Declining temperature has been thought to explain the abandonment of Norse settlements, southern Greenland, in the early 15th century, although limited paleoclimate evidence is available from the inner settlement region itself. Here, we reconstruct the temperature and hydroclimate history from lake sediments at a site adjacent to a former Norse farm. We find no substantial temperature changes during the settlement period but rather that the region experienced a persistent drying trend, which peaked in the 16th century. Drier climate would have notably reduced grass production, which was essential for livestock overwintering, and this drying trend is concurrent with a Norse diet shift. We conclude that increasingly dry conditions played a more important role in undermining the viability of the Eastern Settlement than minor temperature changes.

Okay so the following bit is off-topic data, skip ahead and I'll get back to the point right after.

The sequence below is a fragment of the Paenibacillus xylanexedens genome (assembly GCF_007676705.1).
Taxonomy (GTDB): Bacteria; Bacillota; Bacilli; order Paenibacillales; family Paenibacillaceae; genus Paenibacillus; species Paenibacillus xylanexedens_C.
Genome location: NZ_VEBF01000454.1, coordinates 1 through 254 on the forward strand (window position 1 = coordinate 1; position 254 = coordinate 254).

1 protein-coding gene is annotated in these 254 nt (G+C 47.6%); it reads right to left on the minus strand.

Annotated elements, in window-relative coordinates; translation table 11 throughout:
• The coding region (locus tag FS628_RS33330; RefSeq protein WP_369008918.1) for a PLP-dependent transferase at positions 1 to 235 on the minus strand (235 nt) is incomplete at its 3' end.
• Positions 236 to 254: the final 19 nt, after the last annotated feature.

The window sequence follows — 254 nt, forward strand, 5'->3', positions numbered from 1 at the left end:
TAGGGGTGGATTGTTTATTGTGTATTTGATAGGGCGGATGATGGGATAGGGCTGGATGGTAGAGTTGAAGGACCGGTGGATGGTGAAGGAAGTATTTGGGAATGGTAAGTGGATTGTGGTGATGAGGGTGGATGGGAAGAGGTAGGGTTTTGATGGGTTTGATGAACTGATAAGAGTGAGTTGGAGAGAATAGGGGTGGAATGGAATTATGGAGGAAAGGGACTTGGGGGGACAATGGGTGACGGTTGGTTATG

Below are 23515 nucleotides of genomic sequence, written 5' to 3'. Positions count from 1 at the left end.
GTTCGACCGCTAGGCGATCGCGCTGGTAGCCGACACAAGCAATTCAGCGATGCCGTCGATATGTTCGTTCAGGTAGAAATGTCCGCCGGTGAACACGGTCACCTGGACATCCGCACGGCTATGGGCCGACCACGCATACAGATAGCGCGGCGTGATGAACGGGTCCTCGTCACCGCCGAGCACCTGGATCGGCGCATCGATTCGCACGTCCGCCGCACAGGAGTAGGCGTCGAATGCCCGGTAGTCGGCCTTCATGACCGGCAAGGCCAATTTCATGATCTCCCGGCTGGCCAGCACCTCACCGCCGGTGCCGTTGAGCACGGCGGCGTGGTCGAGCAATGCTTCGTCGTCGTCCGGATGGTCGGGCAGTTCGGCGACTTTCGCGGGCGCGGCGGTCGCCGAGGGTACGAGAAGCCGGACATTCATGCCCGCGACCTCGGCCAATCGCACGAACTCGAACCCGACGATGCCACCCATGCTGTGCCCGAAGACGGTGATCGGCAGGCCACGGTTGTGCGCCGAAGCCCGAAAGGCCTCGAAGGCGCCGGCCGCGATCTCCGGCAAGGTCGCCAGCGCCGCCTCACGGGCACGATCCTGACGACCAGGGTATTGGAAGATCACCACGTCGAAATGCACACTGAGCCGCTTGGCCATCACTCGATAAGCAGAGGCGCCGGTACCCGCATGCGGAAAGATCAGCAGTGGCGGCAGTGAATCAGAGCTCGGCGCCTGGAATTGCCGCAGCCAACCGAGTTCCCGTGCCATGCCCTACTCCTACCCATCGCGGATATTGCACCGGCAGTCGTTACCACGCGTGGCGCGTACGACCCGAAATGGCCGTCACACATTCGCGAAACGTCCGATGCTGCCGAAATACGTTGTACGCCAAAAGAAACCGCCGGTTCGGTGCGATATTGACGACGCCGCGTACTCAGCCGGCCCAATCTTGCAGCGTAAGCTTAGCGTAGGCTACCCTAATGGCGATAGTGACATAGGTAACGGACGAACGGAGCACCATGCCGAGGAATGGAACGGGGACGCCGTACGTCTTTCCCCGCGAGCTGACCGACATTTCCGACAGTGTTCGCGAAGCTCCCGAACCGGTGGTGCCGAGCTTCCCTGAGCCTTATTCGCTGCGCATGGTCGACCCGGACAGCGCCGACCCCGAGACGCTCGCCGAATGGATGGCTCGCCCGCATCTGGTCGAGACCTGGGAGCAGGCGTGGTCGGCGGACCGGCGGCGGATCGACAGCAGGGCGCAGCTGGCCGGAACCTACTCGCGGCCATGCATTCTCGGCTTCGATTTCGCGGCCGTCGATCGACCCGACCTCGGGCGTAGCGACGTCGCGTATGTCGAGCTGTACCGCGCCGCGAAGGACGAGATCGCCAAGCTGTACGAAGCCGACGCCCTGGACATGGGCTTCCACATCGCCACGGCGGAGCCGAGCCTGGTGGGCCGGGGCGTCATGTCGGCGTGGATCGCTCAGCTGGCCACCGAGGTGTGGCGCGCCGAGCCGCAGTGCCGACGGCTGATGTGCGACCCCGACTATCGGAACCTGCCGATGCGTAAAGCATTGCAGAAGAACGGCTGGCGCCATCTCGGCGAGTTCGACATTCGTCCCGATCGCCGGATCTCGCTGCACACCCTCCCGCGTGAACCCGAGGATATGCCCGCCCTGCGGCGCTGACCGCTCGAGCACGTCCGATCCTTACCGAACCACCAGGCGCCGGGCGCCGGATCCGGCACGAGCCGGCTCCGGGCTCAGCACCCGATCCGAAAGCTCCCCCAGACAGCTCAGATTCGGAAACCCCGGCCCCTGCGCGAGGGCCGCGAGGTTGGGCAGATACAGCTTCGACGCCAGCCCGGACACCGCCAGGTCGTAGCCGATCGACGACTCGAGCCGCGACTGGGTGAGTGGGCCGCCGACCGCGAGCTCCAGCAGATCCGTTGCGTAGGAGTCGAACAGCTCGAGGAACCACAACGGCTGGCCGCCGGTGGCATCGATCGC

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Zhao, Boyang; Castañeda, Isla S.; Salacup, Jeffrey M.; Thomas, Elizabeth K.; Daniels, William C.; Schneider, Tobias; de Wet, Gregory A.; and Bradley, Raymond S., "Prolonged Drying Trend Coincident with the Demise of Norse Settlement in Southern Greenland" (2022). Geosciences: Faculty Publications, Smith College, Northampton, MA.
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